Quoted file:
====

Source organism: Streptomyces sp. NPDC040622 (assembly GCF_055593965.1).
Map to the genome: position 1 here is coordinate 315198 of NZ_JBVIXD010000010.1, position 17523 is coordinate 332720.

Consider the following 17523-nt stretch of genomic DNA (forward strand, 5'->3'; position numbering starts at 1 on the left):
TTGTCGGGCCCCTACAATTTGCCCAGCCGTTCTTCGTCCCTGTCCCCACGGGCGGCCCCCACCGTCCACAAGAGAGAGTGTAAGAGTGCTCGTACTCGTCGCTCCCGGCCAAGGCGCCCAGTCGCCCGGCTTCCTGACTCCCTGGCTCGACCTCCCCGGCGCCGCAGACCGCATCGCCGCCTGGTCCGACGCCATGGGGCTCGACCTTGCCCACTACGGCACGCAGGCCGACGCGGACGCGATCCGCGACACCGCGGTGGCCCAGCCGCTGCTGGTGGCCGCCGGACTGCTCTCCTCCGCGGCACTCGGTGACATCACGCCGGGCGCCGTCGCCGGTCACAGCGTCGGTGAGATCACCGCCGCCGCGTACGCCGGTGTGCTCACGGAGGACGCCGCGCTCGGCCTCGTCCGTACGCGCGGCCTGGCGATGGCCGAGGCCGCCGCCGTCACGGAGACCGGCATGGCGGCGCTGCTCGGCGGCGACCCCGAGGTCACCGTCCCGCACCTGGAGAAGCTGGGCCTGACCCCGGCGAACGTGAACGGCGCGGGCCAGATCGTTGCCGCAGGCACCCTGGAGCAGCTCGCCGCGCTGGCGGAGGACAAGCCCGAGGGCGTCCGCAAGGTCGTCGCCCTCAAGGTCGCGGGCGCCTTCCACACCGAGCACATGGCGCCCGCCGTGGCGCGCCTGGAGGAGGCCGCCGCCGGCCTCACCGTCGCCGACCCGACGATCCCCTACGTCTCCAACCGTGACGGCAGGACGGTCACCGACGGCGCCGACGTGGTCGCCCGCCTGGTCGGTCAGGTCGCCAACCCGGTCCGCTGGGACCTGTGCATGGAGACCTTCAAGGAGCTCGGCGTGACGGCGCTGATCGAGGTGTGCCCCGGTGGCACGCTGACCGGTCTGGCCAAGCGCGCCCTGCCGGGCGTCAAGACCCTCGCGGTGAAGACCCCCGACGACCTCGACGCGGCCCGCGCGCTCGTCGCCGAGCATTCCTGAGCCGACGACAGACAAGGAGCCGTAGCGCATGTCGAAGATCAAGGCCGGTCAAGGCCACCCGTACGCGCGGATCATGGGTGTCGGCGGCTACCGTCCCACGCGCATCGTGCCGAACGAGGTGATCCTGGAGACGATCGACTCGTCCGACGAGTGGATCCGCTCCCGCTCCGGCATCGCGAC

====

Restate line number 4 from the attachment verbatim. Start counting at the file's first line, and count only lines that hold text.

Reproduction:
TTGTCGGGCCCCTACAATTTGCCCAGCCGTTCTTCGTCCCTGTCCCCACGGGCGGCCCCCACCGTCCACAAGAGAGAGTGTAAGAGTGCTCGTACTCGTCGCTCCCGGCCAAGGCGCCCAGTCGCCCGGCTTCCTGACTCCCTGGCTCGACCTCCCCGGCGCCGCAGACCGCATCGCCGCCTGGTCCGACGCCATGGGGCTCGACCTTGCCCACTACGGCACGCAGGCCGACGCGGACGCGATCCGCGACACCGCGGTGGCCCAGCCGCTGCTGGTGGCCGCCGGACTGCTCTCCTCCGCGGCACTCGGTGACATCACGCCGGGCGCCGTCGCCGGTCACAGCGTCGGTGAGATCACCGCCGCCGCGTACGCCGGTGTGCTCACGGAGGACGCCGCGCTCGGCCTCGTCCGTACGCGCGGCCTGGCGATGGCCGAGGCCGCCGCCGTCACGGAGACCGGCATGGCGGCGCTGCTCGGCGGCGACCCCGAGGTCACCGTCCCGCACCTGGAGAAGCTGGGCCTGACCCCGGCGAACGTGAACGGCGCGGGCCAGATCGTTGCCGCAGGCACCCTGGAGCAGCTCGCCGCGCTGGCGGAGGACAAGCCCGAGGGCGTCCGCAAGGTCGTCGCCCTCAAGGTCGCGGGCGCCTTCCACACCGAGCACATGGCGCCCGCCGTGGCGCGCCTGGAGGAGGCCGCCGCCGGCCTCACCGTCGCCGACCCGACGATCCCCTACGTCTCCAACCGTGACGGCAGGACGGTCACCGACGGCGCCGACGTGGTCGCCCGCCTGGTCGGTCAGGTCGCCAACCCGGTCCGCTGGGACCTGTGCATGGAGACCTTCAAGGAGCTCGGCGTGACGGCGCTGATCGAGGTGTGCCCCGGTGGCACGCTGACCGGTCTGGCCAAGCGCGCCCTGCCGGGCGTCAAGACCCTCGCGGTGAAGACCCCCGACGACCTCGACGCGGCCCGCGCGCTCGTCGCCGAGCATTCCTGAGCCGACGACAGACAAGGAGCCGTAGCGCATGTCGAAGATCAAGGCCGGTCAAGGCCACCCGTACGCGCGGATCATGGGTGTCGGCGGCTACCGTCCCACGCGCATCGTGCCGAACGAGGTGATCCTGGAGACGATCGACTCGTCCGACGAGTGGATCCGCTCCCGCTCCGGCATCGCGAC